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Yellow jersey fight ignites in the Tour as Kadri takes French win

GERARDMER, France -- Alberto Contador ignited the yellow jersey battle on Saturday as Blel Kadri became the first home stage winner at this year's Tour de France.

Kadri rode to a solo victory after attacking his fellow escape companions in the final 25km of the 161km eighth stage from Tomblaine and came in more than two minutes ahead of Contador.

But it was the Spaniard who set the overall victory race alight as he clawed back three seconds on yellow jersey wearer Vincenzo Nibali.

But the 29-year-old Sicilian played down the importance of Contador's gain.

“On the final climb Alberto kept attacking but I managed to follow him quite comfortably,” said the Astana team leader.

“The finish was 1.8km and really steep. It wasn't really ideally suited to my characteristics, I'm not really explosive. I got the wrong gear and he accelerated straight afterwards.

“The important thing was that I was there. He took three seconds in the last 100 meters but I don't know how significant that can be.”

Nibali added: “I'm happy with my form. There are much more important climbs to come.”

It was the first real opportunity for the overall favorites to stretch their legs in an uphill finish and the results were remarkable.

Nibali lost time only to Tinkoff-Saxo leader Contador, but Richie Porte, the new Team Sky leader after reigning champion Chris Froome's withdrawal on Wednesday, gave notice of his intent by losing just four seconds to the Italian as he came in fourth.

Grueling

“I'm happy with how that went, it is not really my bread and butter and I think that on the longer climbs I will be better,” Porte told ITV4.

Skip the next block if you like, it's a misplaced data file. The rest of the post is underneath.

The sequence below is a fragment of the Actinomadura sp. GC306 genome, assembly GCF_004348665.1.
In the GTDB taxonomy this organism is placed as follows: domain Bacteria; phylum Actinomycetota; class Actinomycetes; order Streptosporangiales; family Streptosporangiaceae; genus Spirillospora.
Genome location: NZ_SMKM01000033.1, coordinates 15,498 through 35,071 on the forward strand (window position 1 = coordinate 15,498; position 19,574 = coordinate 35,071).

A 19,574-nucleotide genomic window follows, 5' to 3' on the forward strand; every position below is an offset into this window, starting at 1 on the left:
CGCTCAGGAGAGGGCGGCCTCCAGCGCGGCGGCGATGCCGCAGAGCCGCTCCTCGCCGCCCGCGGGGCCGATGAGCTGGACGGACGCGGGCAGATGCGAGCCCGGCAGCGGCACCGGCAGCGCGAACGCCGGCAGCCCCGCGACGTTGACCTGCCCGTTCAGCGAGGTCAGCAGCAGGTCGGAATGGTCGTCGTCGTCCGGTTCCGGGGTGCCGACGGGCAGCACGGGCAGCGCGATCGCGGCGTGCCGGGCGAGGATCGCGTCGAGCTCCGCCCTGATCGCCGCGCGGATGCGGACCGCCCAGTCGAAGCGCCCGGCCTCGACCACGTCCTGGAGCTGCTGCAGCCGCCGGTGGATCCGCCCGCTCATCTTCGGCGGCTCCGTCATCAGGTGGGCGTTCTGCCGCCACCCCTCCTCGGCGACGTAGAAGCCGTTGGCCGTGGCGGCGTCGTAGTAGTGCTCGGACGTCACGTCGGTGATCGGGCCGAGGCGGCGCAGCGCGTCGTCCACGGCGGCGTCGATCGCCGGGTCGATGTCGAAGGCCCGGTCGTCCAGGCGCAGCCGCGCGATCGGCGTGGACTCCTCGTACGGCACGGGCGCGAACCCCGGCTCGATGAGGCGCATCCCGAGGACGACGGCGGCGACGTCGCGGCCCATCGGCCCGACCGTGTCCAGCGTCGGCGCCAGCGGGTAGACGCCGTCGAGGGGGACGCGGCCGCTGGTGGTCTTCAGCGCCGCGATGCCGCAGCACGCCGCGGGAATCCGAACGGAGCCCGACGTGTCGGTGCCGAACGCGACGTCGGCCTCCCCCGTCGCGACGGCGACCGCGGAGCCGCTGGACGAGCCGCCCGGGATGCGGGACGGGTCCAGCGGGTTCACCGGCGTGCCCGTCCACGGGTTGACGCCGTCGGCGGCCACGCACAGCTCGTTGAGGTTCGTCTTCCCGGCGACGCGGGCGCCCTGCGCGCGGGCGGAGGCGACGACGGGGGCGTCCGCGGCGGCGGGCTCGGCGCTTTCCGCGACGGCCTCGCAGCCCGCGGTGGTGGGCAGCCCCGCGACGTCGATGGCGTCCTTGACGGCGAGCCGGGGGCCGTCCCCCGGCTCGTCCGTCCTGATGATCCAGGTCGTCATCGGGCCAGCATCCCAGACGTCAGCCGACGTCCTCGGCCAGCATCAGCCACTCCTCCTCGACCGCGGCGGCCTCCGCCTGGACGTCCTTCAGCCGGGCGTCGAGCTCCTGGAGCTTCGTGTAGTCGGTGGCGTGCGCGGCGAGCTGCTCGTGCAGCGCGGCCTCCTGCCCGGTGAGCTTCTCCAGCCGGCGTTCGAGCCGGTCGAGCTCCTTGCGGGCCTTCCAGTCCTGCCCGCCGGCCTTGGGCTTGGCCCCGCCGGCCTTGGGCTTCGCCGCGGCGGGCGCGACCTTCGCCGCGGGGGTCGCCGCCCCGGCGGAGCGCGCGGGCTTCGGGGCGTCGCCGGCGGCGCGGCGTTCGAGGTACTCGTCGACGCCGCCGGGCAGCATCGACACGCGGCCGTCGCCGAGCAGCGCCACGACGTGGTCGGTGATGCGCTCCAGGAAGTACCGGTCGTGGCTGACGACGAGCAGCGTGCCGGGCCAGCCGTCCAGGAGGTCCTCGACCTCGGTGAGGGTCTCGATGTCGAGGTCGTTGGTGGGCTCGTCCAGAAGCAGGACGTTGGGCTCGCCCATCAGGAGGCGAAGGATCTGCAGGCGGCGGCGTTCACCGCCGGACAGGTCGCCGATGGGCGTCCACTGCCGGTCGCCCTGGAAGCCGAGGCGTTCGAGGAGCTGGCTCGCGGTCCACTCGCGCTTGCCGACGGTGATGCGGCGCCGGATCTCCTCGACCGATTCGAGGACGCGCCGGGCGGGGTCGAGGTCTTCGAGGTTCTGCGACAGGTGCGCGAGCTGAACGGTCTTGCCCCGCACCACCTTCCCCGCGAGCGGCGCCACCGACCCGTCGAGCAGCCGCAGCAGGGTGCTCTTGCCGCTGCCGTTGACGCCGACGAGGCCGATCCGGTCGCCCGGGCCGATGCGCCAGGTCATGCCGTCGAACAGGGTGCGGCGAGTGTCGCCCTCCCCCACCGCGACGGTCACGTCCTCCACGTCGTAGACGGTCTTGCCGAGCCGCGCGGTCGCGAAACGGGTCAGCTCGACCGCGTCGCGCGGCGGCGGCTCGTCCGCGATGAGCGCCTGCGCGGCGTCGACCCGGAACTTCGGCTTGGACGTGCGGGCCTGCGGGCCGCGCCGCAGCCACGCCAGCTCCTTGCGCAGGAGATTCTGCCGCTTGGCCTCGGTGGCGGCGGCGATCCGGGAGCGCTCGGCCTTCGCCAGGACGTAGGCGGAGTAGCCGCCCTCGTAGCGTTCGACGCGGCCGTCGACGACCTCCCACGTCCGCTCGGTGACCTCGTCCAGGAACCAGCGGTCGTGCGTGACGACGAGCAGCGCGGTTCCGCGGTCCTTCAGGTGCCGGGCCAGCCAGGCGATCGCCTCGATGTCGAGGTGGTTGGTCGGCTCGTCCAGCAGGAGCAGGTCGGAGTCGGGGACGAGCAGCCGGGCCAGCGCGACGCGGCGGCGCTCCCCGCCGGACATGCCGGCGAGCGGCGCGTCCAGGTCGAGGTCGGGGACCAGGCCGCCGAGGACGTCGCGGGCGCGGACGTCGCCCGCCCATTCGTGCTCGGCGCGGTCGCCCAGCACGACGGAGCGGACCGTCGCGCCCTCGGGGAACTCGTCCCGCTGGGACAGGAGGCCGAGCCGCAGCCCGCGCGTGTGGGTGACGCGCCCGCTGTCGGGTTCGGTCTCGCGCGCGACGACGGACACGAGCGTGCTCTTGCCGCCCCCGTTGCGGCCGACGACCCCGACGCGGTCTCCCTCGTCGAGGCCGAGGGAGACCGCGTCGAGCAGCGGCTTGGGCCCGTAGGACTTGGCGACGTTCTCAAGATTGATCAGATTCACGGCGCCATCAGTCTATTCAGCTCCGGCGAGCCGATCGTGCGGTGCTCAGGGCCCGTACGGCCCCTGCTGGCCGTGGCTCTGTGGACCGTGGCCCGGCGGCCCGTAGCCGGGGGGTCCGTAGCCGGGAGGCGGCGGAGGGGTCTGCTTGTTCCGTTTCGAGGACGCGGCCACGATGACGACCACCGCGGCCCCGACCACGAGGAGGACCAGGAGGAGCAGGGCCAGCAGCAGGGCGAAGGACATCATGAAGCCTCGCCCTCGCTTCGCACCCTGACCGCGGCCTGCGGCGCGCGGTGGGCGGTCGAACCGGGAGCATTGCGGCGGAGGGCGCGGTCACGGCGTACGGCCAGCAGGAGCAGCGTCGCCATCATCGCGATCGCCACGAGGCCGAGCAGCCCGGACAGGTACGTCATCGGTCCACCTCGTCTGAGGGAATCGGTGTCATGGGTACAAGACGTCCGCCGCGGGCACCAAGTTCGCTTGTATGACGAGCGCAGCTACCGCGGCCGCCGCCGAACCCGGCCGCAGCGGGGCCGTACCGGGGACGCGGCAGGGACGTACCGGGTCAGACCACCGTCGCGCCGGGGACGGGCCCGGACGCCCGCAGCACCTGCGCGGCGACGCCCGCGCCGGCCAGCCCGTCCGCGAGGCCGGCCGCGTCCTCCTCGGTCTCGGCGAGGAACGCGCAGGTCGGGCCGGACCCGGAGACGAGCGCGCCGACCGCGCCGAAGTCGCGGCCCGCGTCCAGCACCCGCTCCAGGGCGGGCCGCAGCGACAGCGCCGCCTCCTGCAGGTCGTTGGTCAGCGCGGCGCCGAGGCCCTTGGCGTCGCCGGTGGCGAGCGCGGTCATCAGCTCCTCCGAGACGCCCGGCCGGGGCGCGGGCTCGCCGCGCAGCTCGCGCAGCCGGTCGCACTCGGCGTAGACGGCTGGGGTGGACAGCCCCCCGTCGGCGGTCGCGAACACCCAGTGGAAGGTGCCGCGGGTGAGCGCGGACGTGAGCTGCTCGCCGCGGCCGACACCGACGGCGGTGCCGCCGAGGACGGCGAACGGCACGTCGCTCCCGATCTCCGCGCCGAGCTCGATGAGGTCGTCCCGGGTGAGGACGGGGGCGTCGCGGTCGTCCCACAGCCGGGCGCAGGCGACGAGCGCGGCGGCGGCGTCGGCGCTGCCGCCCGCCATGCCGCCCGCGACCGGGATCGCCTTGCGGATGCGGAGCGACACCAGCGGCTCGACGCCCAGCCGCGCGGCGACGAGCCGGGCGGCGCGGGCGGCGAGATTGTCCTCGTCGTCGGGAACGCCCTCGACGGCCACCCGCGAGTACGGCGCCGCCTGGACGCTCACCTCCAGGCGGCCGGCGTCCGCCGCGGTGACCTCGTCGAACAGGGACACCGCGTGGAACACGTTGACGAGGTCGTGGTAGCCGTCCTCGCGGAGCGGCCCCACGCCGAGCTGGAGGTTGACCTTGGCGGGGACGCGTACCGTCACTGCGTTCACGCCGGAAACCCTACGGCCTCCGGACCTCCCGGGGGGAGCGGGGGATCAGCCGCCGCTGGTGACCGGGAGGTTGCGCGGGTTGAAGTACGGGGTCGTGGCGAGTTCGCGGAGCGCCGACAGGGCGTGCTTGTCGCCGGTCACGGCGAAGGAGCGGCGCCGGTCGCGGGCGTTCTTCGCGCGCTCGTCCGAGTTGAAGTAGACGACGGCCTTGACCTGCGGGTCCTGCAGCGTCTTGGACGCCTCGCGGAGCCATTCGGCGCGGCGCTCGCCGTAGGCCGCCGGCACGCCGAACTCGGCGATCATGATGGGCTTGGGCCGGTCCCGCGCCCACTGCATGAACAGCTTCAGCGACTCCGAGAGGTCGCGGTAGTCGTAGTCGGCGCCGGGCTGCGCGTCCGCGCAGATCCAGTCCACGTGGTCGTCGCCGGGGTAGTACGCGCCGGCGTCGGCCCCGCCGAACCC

“Tinkoff-Saxo are riding very aggressively from a long way out, a bit like Team Sky used to do.”

Porte moved up to third overall at 1min 58sec but the bigger mover was Contador, up 10 places to sixth at 2:34.

Nibali's team-mate and chief 'domestique' Jakob Fuglsang is second overall but he lost 1:42 to his leader and is only 14sec ahead of Porte. His time in the leading places will almost certainly end on Monday's grueling mountain stage, if not before.

While Saturday's stage, with one third category climb and two second category ones, did not seem particularly tough on paper, Tinkoff-Saxo's acceleration in the final 25km sorted out which favorites were in form and which ones will have to wait for another year.

Alejandro Valverde, now fifth overall at 2:27, lost 16sec to Nibali and Tejay Van Garderen gave up 20sec.

The American is now 13th at 3:34, having lost more than a minute due to a crash Friday.

Andrew Talansky crashed for the second day in a row at the end of the stage and lost more than two minutes to now sit 16th at 4:22.

Kadri was part of a five-man breakaway that pulled out a lead of more than 11 minutes at one point.

By the time the first of the three climbs arrived, the peloton had shaved more than six minutes off that lead.

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